Canadian Medical Hall of Fame

Joseph Martin

Born in southern Alberta to a Mennonite farm family, Dr. Joseph B. Martin has had an extraordinary decades-long career as a scientist, physician, and administrator, helping to establish the discipline of neuroendocrinology and eventually serving for ten years as Dean of Harvard Medical School.  In all phases of his work, Dr. Martin has been distinguished for his ability to promote collaboration in building and expanding the institutional foundations of medical education and science in both Canada and the United States.  His legacy includes groundbreaking early work in the genetics of Huntington’s disease (HD) and Alzheimer’s disease (AD), development of an NIH-sponsored HD Research Center at Massachusetts General Hospital, an expanded campus at University of California, San Francisco devoted to biomedical, bioengineering, and global health research, the Alberta Heritage Foundation for Medical Research, and the Dana Farber Harvard Cancer Center.  Dr. Martin was a key figure in the development of the Ontario Brain Institute where he served as co-chair of the organizing committee. He has authored more than 200 peer-reviewed articles, and co-edited Harrison’s Principles of Medicine, for five editions, one of the standard medical textbooks in North America.  His career has helped to ensure continued expansion of primary research and preparation of new generations of scientists and physicians at several of North America’s most important universities and research institutes.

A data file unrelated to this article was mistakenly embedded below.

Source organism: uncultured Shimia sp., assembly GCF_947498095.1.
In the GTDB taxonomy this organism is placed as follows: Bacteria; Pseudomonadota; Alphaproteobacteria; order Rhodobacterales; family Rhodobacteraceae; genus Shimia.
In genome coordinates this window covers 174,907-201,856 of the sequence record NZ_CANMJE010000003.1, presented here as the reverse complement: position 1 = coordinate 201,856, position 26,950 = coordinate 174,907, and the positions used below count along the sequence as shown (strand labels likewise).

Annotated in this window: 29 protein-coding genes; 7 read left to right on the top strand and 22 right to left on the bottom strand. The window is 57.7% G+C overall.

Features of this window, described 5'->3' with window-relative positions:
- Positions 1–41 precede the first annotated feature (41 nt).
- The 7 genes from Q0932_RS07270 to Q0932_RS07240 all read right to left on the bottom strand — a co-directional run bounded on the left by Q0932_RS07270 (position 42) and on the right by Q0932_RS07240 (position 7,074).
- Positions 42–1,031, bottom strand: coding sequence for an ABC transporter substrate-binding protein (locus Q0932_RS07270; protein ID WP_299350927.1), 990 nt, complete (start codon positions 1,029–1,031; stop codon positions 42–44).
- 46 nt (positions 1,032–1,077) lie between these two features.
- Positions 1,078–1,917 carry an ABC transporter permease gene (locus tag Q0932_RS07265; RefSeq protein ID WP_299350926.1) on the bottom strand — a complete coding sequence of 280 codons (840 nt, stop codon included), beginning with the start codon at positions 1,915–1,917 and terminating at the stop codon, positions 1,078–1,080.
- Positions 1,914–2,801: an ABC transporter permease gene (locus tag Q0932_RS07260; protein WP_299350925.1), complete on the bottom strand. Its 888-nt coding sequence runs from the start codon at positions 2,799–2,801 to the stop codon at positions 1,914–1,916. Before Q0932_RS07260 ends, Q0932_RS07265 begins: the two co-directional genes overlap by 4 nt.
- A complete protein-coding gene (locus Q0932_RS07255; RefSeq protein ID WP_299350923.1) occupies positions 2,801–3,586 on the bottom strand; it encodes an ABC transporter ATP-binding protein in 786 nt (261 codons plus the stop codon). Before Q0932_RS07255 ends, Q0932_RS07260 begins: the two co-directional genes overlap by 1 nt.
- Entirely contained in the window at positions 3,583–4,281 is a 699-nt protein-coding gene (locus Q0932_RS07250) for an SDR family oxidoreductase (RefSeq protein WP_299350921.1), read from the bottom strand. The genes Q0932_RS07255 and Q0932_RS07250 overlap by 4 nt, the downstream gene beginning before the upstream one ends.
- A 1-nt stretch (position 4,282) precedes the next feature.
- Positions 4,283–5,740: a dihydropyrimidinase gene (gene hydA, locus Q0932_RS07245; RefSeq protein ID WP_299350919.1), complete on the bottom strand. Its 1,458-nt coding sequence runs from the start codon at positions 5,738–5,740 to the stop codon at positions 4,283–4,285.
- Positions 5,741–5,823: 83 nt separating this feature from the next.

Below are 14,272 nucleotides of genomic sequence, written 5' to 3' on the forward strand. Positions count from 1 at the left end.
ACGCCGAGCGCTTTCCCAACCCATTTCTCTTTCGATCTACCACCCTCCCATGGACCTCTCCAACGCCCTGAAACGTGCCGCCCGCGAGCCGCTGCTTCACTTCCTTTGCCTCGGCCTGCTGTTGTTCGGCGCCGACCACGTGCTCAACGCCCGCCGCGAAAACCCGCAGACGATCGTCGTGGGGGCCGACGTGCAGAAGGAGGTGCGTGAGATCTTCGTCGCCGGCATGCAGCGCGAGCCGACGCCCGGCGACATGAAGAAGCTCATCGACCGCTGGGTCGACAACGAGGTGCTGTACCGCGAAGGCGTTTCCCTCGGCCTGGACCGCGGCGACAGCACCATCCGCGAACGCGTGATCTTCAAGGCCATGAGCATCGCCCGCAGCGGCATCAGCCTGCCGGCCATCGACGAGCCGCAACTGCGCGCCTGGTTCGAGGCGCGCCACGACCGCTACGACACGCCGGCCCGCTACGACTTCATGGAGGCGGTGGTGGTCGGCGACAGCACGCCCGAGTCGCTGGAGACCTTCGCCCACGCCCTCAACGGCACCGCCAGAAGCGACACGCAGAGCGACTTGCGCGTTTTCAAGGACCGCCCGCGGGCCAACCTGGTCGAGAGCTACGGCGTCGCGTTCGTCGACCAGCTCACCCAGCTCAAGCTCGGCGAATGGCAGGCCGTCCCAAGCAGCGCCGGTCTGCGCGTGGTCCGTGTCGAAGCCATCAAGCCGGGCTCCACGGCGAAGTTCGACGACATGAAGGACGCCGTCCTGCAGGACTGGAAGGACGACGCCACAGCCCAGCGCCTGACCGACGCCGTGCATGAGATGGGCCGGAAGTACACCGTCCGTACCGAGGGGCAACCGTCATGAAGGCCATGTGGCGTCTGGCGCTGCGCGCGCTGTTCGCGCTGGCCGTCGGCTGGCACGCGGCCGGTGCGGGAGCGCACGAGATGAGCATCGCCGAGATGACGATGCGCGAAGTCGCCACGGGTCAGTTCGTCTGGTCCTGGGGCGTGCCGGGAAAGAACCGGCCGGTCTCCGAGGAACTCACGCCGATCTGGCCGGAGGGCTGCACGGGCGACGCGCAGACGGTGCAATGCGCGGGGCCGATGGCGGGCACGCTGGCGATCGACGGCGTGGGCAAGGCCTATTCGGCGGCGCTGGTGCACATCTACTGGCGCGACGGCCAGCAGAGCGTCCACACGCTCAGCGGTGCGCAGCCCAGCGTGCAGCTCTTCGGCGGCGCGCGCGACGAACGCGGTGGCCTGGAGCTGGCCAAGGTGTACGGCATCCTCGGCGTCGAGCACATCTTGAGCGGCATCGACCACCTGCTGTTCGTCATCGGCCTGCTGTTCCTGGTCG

Dr. Martin has served on the editorial boards of the New England Journal of Medicine, the Annals of Neurology and Neurological Science.  He is a member of the National Academy of Medicine (NAM) where he chaired the Academy’s committee that led to development of the Human Brain mapping initiative. Dr. Martin was also a member of the Council of the NAM, formerly the Institute of Medicine, for two terms. He is a Fellow of the American Academy of Arts and Sciences and of the American Association for the Advancement of Science, a member of the American Association of Physicians and a member and past president of the American Neurological Association. Dr. Martin has received numerous other national and international distinctions throughout his career, including the Abraham Flexner Award of the Association of American Medical Colleges (AAMC), for his contributions to medical education.

Continued advancement of medical science depends increasingly on the skills exemplified by Dr. Martin.  The ability of scientist-administrators to marshal resources, to coordinate teams of researchers, and to model and foster collaborative exchange is essential to the organization and distribution of scientific knowledge. The concentration of research in universities requires management by administrator-scientists who fully understand the disciplines they supervise and support. During Dr. Martin's tenure at Harvard, the medical school curriculum was comprehensively revised, a project achievable only with the highest levels of insight, expertise, and leadership. The one characteristic that Dr. Martin's many colleagues have noted in his work is a reputation for honesty and the ability to inspire trust.  His work at Harvard, and his lifelong support of medical advancement in Canada, has extended the benefits of science throughout North America and the world.      

Dr. Martin is the recipient of eight honorary doctorate degrees and in 2007 was recognized by Harvard University with the naming of the Joseph B. Martin Conference Center at the medical school.

Dr. Martin’s Memoir; Alfalfa to Ivy; Memoir of a Harvard Medical School Dean was published in 2011 by the University of Alberta Press.  In 2017, he published a set of essays based upon commencement addresses entitled: Reflections on Science, Religion and Society: A Medical Perspective (Friesen Press).